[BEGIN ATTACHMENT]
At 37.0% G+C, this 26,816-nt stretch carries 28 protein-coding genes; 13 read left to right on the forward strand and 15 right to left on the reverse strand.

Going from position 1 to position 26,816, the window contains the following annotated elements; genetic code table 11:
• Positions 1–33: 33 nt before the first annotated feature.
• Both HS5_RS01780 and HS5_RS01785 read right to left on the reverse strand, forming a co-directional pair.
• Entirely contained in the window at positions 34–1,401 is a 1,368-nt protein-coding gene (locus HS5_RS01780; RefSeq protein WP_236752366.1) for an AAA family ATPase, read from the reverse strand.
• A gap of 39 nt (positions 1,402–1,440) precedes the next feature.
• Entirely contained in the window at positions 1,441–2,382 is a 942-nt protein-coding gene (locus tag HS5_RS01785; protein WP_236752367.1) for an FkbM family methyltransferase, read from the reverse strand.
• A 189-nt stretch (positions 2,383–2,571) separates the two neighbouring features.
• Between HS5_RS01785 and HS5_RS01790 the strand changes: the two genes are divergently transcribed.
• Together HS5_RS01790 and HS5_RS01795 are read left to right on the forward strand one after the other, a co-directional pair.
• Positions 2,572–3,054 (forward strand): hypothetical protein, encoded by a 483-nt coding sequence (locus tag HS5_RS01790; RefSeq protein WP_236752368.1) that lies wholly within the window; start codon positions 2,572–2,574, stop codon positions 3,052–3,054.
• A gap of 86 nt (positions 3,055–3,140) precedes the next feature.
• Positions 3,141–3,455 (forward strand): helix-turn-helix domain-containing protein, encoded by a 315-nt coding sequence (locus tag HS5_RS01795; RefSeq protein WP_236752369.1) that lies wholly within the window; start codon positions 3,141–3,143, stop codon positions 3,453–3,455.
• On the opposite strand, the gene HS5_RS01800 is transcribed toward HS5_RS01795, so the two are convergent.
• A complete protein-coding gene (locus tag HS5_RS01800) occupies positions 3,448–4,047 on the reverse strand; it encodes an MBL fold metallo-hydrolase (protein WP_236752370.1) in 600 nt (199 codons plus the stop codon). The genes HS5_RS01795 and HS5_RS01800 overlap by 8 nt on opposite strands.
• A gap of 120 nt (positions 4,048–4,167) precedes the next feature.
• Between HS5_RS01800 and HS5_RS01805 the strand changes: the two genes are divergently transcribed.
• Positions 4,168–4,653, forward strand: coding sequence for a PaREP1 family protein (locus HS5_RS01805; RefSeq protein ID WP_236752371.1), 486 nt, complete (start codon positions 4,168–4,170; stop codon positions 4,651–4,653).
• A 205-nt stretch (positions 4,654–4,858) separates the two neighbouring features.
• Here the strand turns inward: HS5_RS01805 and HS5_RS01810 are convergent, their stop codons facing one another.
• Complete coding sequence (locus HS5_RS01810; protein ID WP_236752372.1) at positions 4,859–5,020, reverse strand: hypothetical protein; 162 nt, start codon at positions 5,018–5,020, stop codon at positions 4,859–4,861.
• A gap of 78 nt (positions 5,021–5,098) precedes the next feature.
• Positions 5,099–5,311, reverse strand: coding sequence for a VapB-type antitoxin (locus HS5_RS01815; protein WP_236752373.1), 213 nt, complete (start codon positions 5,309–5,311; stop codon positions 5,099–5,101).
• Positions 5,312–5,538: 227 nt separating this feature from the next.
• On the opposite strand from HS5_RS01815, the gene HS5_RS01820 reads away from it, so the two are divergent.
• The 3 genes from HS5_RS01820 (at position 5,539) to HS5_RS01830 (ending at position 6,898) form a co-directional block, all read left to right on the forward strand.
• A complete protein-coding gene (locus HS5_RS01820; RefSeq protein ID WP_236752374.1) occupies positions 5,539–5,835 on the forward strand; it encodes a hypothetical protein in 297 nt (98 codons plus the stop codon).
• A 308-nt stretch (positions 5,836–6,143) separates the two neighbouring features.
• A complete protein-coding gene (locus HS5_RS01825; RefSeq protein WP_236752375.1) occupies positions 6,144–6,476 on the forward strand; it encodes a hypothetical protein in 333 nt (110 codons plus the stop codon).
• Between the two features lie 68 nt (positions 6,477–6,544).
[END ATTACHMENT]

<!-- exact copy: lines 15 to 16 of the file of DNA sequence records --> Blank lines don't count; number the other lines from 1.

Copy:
• A complete protein-coding gene (locus tag HS5_RS01800) occupies positions 3,448–4,047 on the reverse strand; it encodes an MBL fold metallo-hydrolase (protein WP_236752370.1) in 600 nt (199 codons plus the stop codon). The genes HS5_RS01795 and HS5_RS01800 overlap by 8 nt on opposite strands.
• A gap of 120 nt (positions 4,048–4,167) precedes the next feature.